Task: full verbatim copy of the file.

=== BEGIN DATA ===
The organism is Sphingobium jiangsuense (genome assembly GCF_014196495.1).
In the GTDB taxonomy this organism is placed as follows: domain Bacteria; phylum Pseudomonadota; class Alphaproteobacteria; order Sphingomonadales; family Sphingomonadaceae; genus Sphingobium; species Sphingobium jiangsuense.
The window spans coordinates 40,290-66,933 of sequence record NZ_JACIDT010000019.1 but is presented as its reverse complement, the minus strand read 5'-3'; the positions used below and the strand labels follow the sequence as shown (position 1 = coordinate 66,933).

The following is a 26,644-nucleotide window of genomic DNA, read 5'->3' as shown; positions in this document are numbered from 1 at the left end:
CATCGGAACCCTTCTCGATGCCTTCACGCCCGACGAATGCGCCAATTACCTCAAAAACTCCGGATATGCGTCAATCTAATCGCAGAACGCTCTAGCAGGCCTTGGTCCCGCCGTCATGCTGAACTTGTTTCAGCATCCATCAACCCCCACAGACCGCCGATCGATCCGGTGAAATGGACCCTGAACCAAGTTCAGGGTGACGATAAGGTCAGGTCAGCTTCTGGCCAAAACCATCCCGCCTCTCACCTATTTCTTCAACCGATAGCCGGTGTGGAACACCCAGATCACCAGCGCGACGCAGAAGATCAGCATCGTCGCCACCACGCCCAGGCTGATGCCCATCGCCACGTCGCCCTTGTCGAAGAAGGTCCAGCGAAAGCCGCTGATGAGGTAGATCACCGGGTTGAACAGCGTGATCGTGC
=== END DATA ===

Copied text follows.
The organism is Sphingobium jiangsuense (genome assembly GCF_014196495.1).
In the GTDB taxonomy this organism is placed as follows: domain Bacteria; phylum Pseudomonadota; class Alphaproteobacteria; order Sphingomonadales; family Sphingomonadaceae; genus Sphingobium; species Sphingobium jiangsuense.
The window spans coordinates 40,290-66,933 of sequence record NZ_JACIDT010000019.1 but is presented as its reverse complement, the minus strand read 5'-3'; the positions used below and the strand labels follow the sequence as shown (position 1 = coordinate 66,933).

The following is a 26,644-nucleotide window of genomic DNA, read 5'->3' as shown; positions in this document are numbered from 1 at the left end:
CATCGGAACCCTTCTCGATGCCTTCACGCCCGACGAATGCGCCAATTACCTCAAAAACTCCGGATATGCGTCAATCTAATCGCAGAACGCTCTAGCAGGCCTTGGTCCCGCCGTCATGCTGAACTTGTTTCAGCATCCATCAACCCCCACAGACCGCCGATCGATCCGGTGAAATGGACCCTGAACCAAGTTCAGGGTGACGATAAGGTCAGGTCAGCTTCTGGCCAAAACCATCCCGCCTCTCACCTATTTCTTCAACCGATAGCCGGTGTGGAACACCCAGATCACCAGCGCGACGCAGAAGATCAGCATCGTCGCCACCACGCCCAGGCTGATGCCCATCGCCACGTCGCCCTTGTCGAAGAAGGTCCAGCGAAAGCCGCTGATGAGGTAGATCACCGGGTTGAACAGCGTGATCGTGC